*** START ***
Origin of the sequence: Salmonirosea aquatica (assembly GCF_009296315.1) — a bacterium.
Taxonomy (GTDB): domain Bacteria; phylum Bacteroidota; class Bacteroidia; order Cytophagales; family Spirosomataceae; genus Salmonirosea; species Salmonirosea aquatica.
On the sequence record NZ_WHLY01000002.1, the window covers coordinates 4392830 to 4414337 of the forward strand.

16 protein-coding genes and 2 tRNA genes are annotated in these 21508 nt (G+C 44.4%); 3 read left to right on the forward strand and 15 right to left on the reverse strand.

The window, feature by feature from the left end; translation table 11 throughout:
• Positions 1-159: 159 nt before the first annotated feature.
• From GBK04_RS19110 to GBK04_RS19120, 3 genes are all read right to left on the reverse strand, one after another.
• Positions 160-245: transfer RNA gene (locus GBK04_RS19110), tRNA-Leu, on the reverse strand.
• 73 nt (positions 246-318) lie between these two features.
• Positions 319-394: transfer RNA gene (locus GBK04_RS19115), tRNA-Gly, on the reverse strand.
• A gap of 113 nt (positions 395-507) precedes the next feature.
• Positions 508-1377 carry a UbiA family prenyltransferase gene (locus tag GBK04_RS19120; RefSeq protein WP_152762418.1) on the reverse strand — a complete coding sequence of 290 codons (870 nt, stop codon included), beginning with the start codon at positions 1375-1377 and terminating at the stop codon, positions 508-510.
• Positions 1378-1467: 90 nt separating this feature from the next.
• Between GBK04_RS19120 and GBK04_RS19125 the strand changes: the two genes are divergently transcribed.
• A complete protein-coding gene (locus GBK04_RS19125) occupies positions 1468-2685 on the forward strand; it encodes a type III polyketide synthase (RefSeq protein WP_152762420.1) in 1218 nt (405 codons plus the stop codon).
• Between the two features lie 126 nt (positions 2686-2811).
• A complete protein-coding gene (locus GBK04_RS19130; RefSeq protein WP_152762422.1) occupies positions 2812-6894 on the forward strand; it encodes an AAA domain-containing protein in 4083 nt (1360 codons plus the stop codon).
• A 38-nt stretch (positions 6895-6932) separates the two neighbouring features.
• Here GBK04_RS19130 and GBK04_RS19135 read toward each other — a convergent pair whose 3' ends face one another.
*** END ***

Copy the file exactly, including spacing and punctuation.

Origin of the sequence: Salmonirosea aquatica (assembly GCF_009296315.1) — a bacterium.
Taxonomy (GTDB): domain Bacteria; phylum Bacteroidota; class Bacteroidia; order Cytophagales; family Spirosomataceae; genus Salmonirosea; species Salmonirosea aquatica.
On the sequence record NZ_WHLY01000002.1, the window covers coordinates 4392830 to 4414337 of the forward strand.

16 protein-coding genes and 2 tRNA genes are annotated in these 21508 nt (G+C 44.4%); 3 read left to right on the forward strand and 15 right to left on the reverse strand.

The window, feature by feature from the left end; translation table 11 throughout:
• Positions 1-159: 159 nt before the first annotated feature.
• From GBK04_RS19110 to GBK04_RS19120, 3 genes are all read right to left on the reverse strand, one after another.
• Positions 160-245: transfer RNA gene (locus GBK04_RS19110), tRNA-Leu, on the reverse strand.
• 73 nt (positions 246-318) lie between these two features.
• Positions 319-394: transfer RNA gene (locus GBK04_RS19115), tRNA-Gly, on the reverse strand.
• A gap of 113 nt (positions 395-507) precedes the next feature.
• Positions 508-1377 carry a UbiA family prenyltransferase gene (locus tag GBK04_RS19120; RefSeq protein WP_152762418.1) on the reverse strand — a complete coding sequence of 290 codons (870 nt, stop codon included), beginning with the start codon at positions 1375-1377 and terminating at the stop codon, positions 508-510.
• Positions 1378-1467: 90 nt separating this feature from the next.
• Between GBK04_RS19120 and GBK04_RS19125 the strand changes: the two genes are divergently transcribed.
• A complete protein-coding gene (locus GBK04_RS19125) occupies positions 1468-2685 on the forward strand; it encodes a type III polyketide synthase (RefSeq protein WP_152762420.1) in 1218 nt (405 codons plus the stop codon).
• Between the two features lie 126 nt (positions 2686-2811).
• A complete protein-coding gene (locus GBK04_RS19130; RefSeq protein WP_152762422.1) occupies positions 2812-6894 on the forward strand; it encodes an AAA domain-containing protein in 4083 nt (1360 codons plus the stop codon).
• A 38-nt stretch (positions 6895-6932) separates the two neighbouring features.
• Here GBK04_RS19130 and GBK04_RS19135 read toward each other — a convergent pair whose 3' ends face one another.